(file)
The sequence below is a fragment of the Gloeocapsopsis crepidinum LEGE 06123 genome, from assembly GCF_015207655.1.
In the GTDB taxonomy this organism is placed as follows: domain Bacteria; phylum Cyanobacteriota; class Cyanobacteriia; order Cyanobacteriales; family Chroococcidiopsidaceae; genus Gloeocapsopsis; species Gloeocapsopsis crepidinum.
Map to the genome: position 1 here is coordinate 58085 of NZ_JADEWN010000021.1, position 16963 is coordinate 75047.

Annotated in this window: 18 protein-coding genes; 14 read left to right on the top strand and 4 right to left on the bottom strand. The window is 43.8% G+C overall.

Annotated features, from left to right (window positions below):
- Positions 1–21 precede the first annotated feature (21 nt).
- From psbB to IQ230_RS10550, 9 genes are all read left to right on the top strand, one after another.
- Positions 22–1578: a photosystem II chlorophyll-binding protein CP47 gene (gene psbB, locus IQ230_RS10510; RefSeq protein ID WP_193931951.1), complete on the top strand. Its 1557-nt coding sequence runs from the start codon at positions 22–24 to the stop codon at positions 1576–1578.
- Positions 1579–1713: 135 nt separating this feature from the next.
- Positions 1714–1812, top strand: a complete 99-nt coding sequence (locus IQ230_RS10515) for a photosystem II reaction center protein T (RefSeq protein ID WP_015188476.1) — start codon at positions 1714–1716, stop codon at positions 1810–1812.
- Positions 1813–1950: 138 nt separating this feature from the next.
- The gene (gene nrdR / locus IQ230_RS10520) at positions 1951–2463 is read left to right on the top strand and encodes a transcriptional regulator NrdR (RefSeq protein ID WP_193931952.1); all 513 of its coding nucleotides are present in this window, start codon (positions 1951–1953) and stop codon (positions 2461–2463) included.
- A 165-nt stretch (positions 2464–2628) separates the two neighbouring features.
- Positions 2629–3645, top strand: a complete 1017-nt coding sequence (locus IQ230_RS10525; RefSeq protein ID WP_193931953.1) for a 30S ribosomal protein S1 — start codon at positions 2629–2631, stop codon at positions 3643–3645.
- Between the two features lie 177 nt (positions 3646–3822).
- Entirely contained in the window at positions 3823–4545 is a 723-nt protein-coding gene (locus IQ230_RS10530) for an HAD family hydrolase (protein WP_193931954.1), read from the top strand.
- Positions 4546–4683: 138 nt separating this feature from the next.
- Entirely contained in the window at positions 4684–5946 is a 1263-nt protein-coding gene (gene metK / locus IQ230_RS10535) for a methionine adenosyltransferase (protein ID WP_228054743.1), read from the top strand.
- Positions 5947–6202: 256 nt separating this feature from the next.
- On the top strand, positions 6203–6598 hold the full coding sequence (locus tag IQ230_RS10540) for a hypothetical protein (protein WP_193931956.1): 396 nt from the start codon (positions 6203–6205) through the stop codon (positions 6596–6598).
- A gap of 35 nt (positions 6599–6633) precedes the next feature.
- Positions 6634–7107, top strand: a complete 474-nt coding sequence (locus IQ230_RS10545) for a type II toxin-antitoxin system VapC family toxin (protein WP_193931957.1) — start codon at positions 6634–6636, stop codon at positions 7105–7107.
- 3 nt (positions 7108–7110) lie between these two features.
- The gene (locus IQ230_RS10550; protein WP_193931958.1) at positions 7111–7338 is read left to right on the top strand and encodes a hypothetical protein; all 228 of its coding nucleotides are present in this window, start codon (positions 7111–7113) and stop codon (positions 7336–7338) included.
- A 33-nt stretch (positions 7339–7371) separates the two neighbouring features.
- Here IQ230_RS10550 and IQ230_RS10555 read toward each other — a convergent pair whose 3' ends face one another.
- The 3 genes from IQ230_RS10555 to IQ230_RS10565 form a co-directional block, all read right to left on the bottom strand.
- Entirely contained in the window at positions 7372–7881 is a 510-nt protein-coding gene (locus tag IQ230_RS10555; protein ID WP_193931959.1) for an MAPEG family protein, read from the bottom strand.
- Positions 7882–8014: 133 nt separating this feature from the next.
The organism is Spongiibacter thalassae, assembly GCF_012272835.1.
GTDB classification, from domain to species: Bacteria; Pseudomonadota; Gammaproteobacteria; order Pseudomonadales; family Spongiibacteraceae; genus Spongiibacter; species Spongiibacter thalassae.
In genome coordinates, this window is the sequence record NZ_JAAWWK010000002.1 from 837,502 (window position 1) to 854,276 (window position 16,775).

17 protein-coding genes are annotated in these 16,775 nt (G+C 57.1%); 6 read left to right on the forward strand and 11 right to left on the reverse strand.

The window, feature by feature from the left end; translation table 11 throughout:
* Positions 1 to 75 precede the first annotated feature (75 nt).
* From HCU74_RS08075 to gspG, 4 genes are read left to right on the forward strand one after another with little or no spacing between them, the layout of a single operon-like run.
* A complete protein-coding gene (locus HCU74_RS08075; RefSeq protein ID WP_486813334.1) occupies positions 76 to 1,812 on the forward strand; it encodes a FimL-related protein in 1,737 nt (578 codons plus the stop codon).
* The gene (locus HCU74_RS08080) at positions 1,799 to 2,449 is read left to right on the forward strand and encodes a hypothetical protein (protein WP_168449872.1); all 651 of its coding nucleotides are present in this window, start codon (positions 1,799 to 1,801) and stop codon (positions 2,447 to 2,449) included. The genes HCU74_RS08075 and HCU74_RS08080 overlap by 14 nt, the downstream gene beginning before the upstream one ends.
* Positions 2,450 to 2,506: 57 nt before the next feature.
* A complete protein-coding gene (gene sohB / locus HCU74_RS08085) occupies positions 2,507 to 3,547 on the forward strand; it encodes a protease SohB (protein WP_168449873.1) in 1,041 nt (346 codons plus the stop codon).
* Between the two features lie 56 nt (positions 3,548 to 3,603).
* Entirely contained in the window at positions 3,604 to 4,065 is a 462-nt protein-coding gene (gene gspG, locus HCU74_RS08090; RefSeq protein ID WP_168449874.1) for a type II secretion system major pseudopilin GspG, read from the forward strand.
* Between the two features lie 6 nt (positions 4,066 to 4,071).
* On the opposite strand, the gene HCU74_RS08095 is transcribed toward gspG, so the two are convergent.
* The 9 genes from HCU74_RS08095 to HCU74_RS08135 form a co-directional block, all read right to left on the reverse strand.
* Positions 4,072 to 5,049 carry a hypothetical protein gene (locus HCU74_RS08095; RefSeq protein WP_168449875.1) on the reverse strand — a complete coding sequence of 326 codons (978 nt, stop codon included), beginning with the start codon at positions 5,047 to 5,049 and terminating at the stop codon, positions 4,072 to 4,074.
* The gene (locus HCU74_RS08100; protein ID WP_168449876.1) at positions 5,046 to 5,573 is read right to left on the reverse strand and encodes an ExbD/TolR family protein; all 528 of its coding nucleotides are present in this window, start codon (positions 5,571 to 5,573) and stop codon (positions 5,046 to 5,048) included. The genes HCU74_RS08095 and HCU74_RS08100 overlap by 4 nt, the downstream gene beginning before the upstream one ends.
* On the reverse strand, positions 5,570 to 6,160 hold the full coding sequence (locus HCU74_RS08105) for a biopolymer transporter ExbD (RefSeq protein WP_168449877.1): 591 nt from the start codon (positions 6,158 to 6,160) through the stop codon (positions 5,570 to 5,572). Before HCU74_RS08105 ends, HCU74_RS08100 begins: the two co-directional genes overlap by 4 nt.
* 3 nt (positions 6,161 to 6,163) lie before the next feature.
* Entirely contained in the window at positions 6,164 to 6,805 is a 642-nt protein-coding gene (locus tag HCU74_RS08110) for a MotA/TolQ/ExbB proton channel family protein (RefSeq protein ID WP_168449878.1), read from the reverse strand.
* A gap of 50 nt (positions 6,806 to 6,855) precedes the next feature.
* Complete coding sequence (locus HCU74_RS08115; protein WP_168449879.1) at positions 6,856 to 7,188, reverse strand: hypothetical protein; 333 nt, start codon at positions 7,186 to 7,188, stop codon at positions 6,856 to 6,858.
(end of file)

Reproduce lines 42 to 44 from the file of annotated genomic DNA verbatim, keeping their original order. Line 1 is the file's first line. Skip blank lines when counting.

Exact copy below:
* Entirely contained in the window at positions 3,604 to 4,065 is a 462-nt protein-coding gene (gene gspG, locus HCU74_RS08090; RefSeq protein ID WP_168449874.1) for a type II secretion system major pseudopilin GspG, read from the forward strand.
* Between the two features lie 6 nt (positions 4,066 to 4,071).
* On the opposite strand, the gene HCU74_RS08095 is transcribed toward gspG, so the two are convergent.